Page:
Pacemakers, Medical Devices, and Cyberbiosecurity

September 28, 2023 — Jt Spratley

Pacemakers are one of the most commonly used medical embedded systems in homes today. With the strides in wireless networking, pacemakers have evolved into mobile electrocardiogram (ECG/EKG) machines, tracking patients' cardio activity remotely to assist doctors with heart health treatments [1]. These now networked embedded systems are unfortunately developed without serious effort given to cybersecurity. There have been many incidents within the past decade highlighting such vulnerabilities and their potentially fatal effects.

In 2012, Barnaby Jack of security vendor IOActive was able to manually trigger a pacemaker's function to “detect irregular heart contractions and deliver an [830-volt] electric shock to avert a heart attack” remotely from a laptop. [2] A few years later, unrelated studies proved the lack of encryption in wireless communications and usage of older operating systems (OSes), Windows XP in 2015 to be specific, in embedded medical systems [3]. Marie Moe from I am The Cavalry cybersecurity research group [4] notes that battery draining attacks (BDA) [5] are also possible.

Some experts argue that patients shouldn't be too alarmed since such attacks require “Bluetooth range,” and there's a greater return on investment (ROI) for breaching medical servers for ransomware profits [6]. However, some Bluetooth connections can expand beyond 200 meters, quite a bit of distance for a digital road warrior attack [7]. Patients are recommended to follow updates related to their implanted devices and visit their doctor immediately when firmware updates are available [8].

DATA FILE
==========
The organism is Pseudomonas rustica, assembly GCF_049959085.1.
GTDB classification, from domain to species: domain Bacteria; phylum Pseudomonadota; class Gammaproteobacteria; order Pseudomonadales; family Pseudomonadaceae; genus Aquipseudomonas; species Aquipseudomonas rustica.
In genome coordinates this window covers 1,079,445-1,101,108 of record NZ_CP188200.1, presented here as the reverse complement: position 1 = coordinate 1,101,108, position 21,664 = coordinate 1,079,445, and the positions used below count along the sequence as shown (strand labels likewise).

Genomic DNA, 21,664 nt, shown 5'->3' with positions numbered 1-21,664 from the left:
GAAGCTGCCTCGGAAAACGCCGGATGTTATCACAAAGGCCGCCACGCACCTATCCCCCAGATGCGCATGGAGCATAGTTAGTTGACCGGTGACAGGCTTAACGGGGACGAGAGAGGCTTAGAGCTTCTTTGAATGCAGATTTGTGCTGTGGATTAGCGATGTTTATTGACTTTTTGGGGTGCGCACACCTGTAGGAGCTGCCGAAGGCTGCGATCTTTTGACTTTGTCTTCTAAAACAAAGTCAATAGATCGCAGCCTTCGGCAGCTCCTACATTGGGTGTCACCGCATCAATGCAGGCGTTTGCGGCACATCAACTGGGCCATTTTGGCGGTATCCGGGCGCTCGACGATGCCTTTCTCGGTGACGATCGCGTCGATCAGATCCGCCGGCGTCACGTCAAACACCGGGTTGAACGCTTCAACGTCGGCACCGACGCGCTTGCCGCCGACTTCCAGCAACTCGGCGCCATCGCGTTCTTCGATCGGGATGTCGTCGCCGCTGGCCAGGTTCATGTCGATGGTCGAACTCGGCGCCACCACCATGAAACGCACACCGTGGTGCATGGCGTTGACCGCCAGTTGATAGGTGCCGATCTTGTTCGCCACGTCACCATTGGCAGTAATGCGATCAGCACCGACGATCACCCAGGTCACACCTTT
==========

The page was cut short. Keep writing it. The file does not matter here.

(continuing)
Better times should come soon as the Food and Drug Administration (FDA) is now requiring medical devices to meet cybersecurity standards [9]. Meanwhile, the rising field of cyberbiosecurity aims to tackle security risks related to biotechnology and cyber-genetics-related efforts [10].


[1] “How Medical Embedded Systems Transformed the Healthcare Industry.” Total Phase, Aug. 6, 2019. [Online]. Available:

[2] J. Kirk. “Pacemaker hack can deliver deadly 830-volt jolt.” IDG Communications, Oct. 17, 2012. [Online]. Available:

[3] Khera M. “Think Like a Hacker: Insights on the Latest Attack Vectors (and Security Controls) for Medical Device Applications.” Journal of Diabetes Science and Technology. 2017;11(2):207-212. doi:10.1177/1932296816677576.

[4] “This woman hacked her own pacemaker to show how vulnerable we are to cyberattacks.” World Economic Forum. [Online]. Available:

[5] P. Arntz. “Polite WiFi loophole could allow attackers to drain device batteries.” Malwarebytes Labs, Jan. 10, 2023. [Online]. Available:

[6] D. Johnson. “Can Pacemakers (and Other Medical Devices) Really Be Hacked?” How-To Geek, Jul. 18, 2019. [Online]. Available:

[7] “Understanding Bluetooth Range.” Bluetooth. [Online]. Available:

[8] B. Curley. “Hackers Can Access Pacemakers, but Don’t Panic Just Yet.” Healthline, Apr. 4, 2019. [Online]. Available:

[9] J. Korn. “FDA requires medical devices be secured against cyberattacks.” CNN, Mar. 29, 2023. [Online]. Available:

[10] S. Porter. “What is cyberbiosecurity?” Biotech-Careers, May 12, 2023. [Online]. Available:

Tags: cybersecurity, health

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